As Haslam began to pick up the pieces and carry on after Dunford’s death, it became apparent that he wasnt ready to say goodbye just yet. According to her, Dunfords children began seeing white feathers – an occurrence commonly interpreted as a message from the dead. Haslam soon had her own experience with this during the soundcheck for her first Renaissance show after the guitarists passing.

I’m very particular about how things look, particularly since I’ve been painting,” she remembers. “Everything’s got to be symmetrical and it’s just got to look right. I go out and say, ‘Right. Let’s move those guitars over there...I went down to the front, and everything was great on the stage. I go back on the stage, and right in front of my microphone was a pink feather on the floor. I knew that was him, and I knew he made it pink because he knew it would make me laugh.”

(Unfortunately, Dunfords death wasnt the only significant parting to affect the reformed band: Lyricist Betty Thatcher, who had worked with Renaissance since the Relf days, passed away in 2011.)

In addition to more touring for Haslam and company (with guitarist Rych Chlanda joining the ranks), 2013 finally saw the release of the Kickstarter-funded album Grandine il Vento on the Renaissance website. Earlier this year, the album was re-released to a wider audience as Symphony of Light with three bonus tracks (including “Renaissance Man,” a tribute to Dunford) on New Yorks Red River Entertainment.


Shortly before Symphony Of Lights release, Renaissance took part in Cruise to the Edge, a jaunt from Miami to parts of Honduras and Mexico with a vast array of artists including Yes (naturally), UK, Marillion, Queensryche and former Genesis guitarist Steve Hackett. But with another Renaissance undertaking came another example of Murphys Law: During the bands first show in the indoor theater, the boat was ht by a storm and began rocking from side to side.

I had to hold myself tightly to the microphone stand most to the show because I could have fallen over!” laughs the singer. “The show went fantastic, but that was really a trial in a way.”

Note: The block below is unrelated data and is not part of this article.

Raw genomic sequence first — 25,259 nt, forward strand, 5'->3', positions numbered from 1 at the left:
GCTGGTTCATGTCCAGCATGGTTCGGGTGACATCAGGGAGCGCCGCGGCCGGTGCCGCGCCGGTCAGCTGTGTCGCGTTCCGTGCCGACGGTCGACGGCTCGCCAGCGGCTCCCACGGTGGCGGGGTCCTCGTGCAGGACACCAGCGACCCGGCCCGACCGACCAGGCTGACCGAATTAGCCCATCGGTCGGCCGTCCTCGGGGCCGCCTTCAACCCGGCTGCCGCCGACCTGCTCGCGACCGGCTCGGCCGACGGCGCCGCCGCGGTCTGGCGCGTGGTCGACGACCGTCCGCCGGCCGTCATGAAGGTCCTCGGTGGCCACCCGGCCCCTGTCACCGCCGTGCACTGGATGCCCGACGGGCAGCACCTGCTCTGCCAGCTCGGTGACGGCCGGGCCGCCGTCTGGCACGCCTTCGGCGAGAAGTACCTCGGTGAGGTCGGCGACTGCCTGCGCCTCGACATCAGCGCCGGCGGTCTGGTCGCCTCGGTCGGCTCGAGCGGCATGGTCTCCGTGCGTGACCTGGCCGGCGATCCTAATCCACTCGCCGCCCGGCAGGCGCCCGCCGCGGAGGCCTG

Two days later, the band played poolside – with 60-mph gale force winds adding to the festivities. Haslam knew before she even hit the stage that the dress she picked out for the show wasnt going to make it.

I had to walk back to my cabin and change into a black outfit; it really wasn’t a stage outfit, but it was all I had,” she says. “I had a painted hat that I was going to put in the auction on the cruise. I put that on and pinned my hair up and pinned the cap onto my head. The wind was so strong that I had to hold the cap down for an hour and 15 minutes while I was singing. (laughs) I had to cup my right hand around the microphone so that the wind didn’t go into my mouth and blow me up like a balloon! I had these visions of being blown up like a balloon and drifting off to Brazil! (laughs)

You could barely stand up,” she adds. “You know that advert for Memorex with the guy from Bauhaus [Peter Murphy] sitting in the armchair? That’s what the keyboard player in Renaissance looked like!”

In her time away from Renaissance, Haslam keeps busy working on her impressive artwork. Her works include the covers for Grandine il Vento and Symphony Of Light. A special lithograph of the latter is available through the Renaissance website (see below).

After overcoming hardships that would have easily defeated other bands, the rejuvenated Renaissance shows no signs of slowing down. East coast dates are set for late October/early November, while Haslam hopes to bring the band to Europe next year.

I feel that there’s more life for this band yet,” she says. “As long as I feel that, I’ve got the desire to keep it going.”


Photo by Esa Ahola


Renaissance and Annie Haslam online:


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Friday, August 22, 2014

A New Break-up Soundtrack: Jack Grisham Resurrects The Joykiller







TSOL. Tender Fury. The Joykiller. Cathedral Of Tears. Some of the music made by these bands changed lives. All of this music featured the vocals of Mr. Jack Grisham.

Whether he's fronting the current incarnation of TSOL (boasting most of their original '80s lineup since 1999) or indulging in a variety of extracurricular projects both musical (including the extraordinary Songs For An Up Day by The Manic Low and last year's release of archival Vicious Circle recordings) and literary (including 2011's An American Demon: A Memoir), Grisham consistently delivers the goods. This is especially true of Grisham's involvement in what this writer believes are two absolutely flawless albums: TSOL's Beneath The Shadows and Tender Fury's If Anger Were Soul, I'd Be James Brown. Now, he is working to resurrect the recorded life of his mid '90s act, The Joykiller.